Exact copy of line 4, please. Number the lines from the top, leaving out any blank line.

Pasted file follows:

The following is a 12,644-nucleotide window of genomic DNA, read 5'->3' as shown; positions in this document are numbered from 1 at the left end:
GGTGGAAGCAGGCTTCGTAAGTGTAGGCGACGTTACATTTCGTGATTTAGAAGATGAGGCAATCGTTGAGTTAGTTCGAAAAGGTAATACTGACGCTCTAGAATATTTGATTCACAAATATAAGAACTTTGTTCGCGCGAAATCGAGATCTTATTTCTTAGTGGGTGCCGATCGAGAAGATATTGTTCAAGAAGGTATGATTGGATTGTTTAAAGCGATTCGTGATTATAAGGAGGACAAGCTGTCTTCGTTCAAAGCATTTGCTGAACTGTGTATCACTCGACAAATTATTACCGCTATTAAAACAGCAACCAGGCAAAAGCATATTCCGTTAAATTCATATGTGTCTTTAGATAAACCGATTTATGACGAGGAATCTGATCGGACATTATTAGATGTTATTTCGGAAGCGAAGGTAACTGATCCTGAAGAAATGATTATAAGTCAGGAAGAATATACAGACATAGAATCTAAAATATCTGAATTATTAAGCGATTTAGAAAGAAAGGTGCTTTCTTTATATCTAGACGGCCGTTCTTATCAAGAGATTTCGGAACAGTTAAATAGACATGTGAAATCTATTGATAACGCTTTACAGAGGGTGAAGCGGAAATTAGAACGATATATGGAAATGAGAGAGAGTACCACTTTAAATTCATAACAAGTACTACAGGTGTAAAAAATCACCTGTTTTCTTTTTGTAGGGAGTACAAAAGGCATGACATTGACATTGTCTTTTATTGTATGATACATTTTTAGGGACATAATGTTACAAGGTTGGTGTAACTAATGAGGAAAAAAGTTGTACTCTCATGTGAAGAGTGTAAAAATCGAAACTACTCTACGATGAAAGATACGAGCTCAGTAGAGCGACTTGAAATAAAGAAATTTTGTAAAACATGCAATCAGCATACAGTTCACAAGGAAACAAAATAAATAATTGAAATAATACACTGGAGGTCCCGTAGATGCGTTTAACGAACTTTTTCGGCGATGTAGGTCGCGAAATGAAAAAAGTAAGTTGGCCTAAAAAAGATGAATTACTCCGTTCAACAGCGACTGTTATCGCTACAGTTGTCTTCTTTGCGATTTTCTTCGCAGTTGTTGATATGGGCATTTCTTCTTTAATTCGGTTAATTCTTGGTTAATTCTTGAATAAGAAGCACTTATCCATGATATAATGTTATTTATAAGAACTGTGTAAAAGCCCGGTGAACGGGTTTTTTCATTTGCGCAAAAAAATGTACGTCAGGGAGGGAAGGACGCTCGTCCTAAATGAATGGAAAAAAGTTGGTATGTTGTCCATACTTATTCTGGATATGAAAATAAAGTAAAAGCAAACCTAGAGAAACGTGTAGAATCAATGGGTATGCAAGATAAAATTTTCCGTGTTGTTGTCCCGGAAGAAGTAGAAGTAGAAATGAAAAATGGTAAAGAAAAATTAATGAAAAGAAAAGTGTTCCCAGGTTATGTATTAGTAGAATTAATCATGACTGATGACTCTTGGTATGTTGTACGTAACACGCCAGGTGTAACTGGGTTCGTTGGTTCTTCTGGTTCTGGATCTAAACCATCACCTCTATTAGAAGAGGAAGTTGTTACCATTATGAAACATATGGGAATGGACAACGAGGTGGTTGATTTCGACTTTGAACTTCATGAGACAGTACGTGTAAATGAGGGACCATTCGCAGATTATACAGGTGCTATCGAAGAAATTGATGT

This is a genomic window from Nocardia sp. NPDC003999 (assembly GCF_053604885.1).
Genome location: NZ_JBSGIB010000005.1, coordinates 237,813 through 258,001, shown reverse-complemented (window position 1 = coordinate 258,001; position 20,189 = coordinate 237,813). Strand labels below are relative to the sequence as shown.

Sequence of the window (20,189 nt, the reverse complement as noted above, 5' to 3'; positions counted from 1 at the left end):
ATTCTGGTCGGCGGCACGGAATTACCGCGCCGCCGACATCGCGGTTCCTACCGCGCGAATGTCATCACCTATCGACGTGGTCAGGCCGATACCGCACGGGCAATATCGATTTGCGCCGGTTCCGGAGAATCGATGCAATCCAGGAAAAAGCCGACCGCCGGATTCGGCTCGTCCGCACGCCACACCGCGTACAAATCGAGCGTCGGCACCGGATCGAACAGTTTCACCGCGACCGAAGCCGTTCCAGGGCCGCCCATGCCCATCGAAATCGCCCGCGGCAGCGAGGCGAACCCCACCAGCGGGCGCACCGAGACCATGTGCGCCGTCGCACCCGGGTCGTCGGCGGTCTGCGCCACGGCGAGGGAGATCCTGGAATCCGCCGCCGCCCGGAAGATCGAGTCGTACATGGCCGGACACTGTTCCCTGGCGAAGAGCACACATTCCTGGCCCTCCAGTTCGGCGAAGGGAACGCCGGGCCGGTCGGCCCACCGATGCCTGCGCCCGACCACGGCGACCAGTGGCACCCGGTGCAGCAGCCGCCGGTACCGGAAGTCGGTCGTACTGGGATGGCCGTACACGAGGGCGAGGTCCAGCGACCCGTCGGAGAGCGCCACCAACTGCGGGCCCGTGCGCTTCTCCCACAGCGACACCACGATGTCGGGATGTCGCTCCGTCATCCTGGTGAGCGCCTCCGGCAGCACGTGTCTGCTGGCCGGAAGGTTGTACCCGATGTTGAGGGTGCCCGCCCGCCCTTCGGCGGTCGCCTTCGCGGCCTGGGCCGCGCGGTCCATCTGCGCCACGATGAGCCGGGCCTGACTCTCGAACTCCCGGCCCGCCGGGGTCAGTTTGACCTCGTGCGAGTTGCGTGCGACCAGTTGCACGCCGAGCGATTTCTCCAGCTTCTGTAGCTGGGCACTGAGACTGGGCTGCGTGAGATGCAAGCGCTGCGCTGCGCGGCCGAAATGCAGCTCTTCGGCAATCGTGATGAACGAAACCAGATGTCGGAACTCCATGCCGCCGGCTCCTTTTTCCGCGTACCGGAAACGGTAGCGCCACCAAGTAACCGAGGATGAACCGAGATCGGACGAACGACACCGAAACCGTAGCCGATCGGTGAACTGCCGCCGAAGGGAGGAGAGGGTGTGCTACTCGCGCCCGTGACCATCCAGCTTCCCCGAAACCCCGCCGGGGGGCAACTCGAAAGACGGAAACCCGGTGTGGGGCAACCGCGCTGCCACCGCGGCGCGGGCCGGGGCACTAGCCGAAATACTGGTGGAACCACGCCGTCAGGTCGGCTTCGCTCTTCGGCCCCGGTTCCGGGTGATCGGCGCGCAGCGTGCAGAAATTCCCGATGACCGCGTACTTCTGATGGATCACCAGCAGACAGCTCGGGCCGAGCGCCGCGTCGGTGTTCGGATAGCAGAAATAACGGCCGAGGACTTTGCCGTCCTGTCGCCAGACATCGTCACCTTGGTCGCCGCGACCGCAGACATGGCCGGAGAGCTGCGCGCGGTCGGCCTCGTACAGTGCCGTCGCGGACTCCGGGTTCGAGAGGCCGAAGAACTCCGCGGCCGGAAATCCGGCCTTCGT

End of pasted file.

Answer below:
Genome location: NZ_JBSGIB010000005.1, coordinates 237,813 through 258,001, shown reverse-complemented (window position 1 = coordinate 258,001; position 20,189 = coordinate 237,813). Strand labels below are relative to the sequence as shown.